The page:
Integrate > Workshops and Webinars > Teaching the Methods of Geoscience > Activity Collection > Interpreting the Geologic History of Canyon de Chelly

Interpreting the Geologic History of Canyon de Chelly

This page is authored by Holly S. Godsey, University of Utah.
University of Utah, Geology & Geophysics
Author Profile

This activity was selected for the On the Cutting Edge Reviewed Teaching Collection

This activity has received positive reviews in a peer review process involving five review categories. The five categories included in the process are

  • Scientific Accuracy
  • Alignment of Learning Goals, Activities, and Assessments
  • Pedagogic Effectiveness
  • Robustness (usability and dependability of all components)
  • Completeness of the ActivitySheet web page

For more information about the peer review process itself, please see http://serc.carleton.edu/NAGTWorkshops/review.html.


This page first made public: May 11, 2012

Summary

This is a two-part lesson designed to give secondary Earth Science teachers an opportunity to experience what it is like to be a field geologist. Teachers will combine field observations with information given in the lesson to interpret the geologic history of Canyon de Chelly, Arizona. Part one of the lesson occurs in the classroom with an overview of the regional geology and a review of some basic geologic concepts. Part two occurs in the field where teachers make observations about rock type, unconformities, structures, and erosion. The lesson concludes with a discussion about interpretation of data and multiple hypotheses.

Learning Goals

Concepts and Content: Concepts covered in this activity include rock classification, depositional environments, weathering and erosion, plate tectonics, geologic time, unconformities, and the scientific method.

Higher-order Thinking Skills: Students will integrate several different geologic concepts with their observations to interpret the geologic history of the area. Students will think critically about multiple hypotheses and determine if they make sense given the available data.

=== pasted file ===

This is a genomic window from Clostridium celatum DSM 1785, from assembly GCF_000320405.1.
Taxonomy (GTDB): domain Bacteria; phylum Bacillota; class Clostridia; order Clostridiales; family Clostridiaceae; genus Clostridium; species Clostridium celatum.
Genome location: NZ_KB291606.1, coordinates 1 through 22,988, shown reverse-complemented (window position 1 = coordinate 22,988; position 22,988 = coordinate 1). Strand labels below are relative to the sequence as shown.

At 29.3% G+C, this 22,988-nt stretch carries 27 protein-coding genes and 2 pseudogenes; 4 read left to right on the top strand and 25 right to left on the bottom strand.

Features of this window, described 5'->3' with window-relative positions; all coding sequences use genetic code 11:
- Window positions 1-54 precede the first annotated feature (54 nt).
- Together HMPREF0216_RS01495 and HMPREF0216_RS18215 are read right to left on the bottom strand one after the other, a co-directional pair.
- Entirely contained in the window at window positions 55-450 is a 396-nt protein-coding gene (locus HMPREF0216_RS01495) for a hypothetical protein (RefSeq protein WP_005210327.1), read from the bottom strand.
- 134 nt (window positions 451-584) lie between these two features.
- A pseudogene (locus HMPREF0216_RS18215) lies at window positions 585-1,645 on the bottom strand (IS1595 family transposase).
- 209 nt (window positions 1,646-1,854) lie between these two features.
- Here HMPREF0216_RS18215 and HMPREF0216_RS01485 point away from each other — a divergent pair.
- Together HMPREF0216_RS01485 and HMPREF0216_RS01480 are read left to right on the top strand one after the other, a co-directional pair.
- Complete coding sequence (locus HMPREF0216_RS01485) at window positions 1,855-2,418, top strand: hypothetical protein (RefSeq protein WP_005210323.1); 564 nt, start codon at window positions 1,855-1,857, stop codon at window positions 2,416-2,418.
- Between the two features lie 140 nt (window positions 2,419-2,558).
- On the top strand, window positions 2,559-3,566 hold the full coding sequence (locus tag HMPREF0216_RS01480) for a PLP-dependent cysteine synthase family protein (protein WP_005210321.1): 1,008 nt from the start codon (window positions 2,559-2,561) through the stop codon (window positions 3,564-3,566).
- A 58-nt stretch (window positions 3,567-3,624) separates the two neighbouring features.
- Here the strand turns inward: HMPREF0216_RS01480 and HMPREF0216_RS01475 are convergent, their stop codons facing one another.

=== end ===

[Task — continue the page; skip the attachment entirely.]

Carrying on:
Other goal: To give teachers and students an opportunity to experience doing geologic field work and using the scientific method as it applies to the geosciences.

Methods of Geoscience

  • Making detailed observations in the field.
  • Development of hypotheses based on observations.
  • Comparison of data and hypotheses to present knowledge base.

Context for Use

This lesson is designed as a professional development activity for secondary Earth science teachers. The lesson can be modified for use in secondary classrooms as a lab or capstone activity. Modifications include using any area where two or more strata crop out or even using pre-collected rocks, maps, and photos for a classroom-only exercise.

Description and Teaching Materials

This is a two-part lesson designed to give secondary Earth Science teachers an opportunity to experience what it is like to be a field geologist. Teachers will combine field observations with information given in the lesson to interpret the geologic history of Canyon de Chelly, Arizona. Part one of the lesson occurs in the classroom with an overview of the regional geology and a review of some basic geologic concepts. Part two occurs in the field where teachers make observations about rock type, unconformities, structures, and erosion. The lesson concludes with a discussion about interpretation of data and multiple hypotheses.

Teaching Notes and Tips

If it's really hot, you can do parts 3-5 back in the classroom.

Assessment

Use the written hypothesis statements to evaluate if students are grasping main concepts.

References and Resources